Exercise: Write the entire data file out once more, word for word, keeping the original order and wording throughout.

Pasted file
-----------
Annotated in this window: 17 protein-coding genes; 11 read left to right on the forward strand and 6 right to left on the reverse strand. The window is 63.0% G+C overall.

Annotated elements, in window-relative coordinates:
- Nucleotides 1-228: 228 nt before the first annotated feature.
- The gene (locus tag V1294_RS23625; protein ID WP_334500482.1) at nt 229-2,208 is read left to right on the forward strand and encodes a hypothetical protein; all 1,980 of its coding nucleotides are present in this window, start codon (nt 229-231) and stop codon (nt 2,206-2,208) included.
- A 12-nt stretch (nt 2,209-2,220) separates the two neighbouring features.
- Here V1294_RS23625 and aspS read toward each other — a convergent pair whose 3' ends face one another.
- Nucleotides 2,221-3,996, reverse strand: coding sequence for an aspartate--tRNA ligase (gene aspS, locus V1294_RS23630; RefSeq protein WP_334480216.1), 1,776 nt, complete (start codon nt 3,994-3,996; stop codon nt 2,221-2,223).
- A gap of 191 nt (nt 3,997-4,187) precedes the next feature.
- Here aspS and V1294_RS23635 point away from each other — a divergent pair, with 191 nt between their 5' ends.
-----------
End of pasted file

Annotated in this window: 17 protein-coding genes; 11 read left to right on the forward strand and 6 right to left on the reverse strand. The window is 63.0% G+C overall.

Annotated elements, in window-relative coordinates:
- Nucleotides 1-228: 228 nt before the first annotated feature.
- The gene (locus tag V1294_RS23625; protein ID WP_334500482.1) at nt 229-2,208 is read left to right on the forward strand and encodes a hypothetical protein; all 1,980 of its coding nucleotides are present in this window, start codon (nt 229-231) and stop codon (nt 2,206-2,208) included.
- A 12-nt stretch (nt 2,209-2,220) separates the two neighbouring features.
- Here V1294_RS23625 and aspS read toward each other — a convergent pair whose 3' ends face one another.
- Nucleotides 2,221-3,996, reverse strand: coding sequence for an aspartate--tRNA ligase (gene aspS, locus V1294_RS23630; RefSeq protein WP_334480216.1), 1,776 nt, complete (start codon nt 3,994-3,996; stop codon nt 2,221-2,223).
- A gap of 191 nt (nt 3,997-4,187) precedes the next feature.
- Here aspS and V1294_RS23635 point away from each other — a divergent pair, with 191 nt between their 5' ends.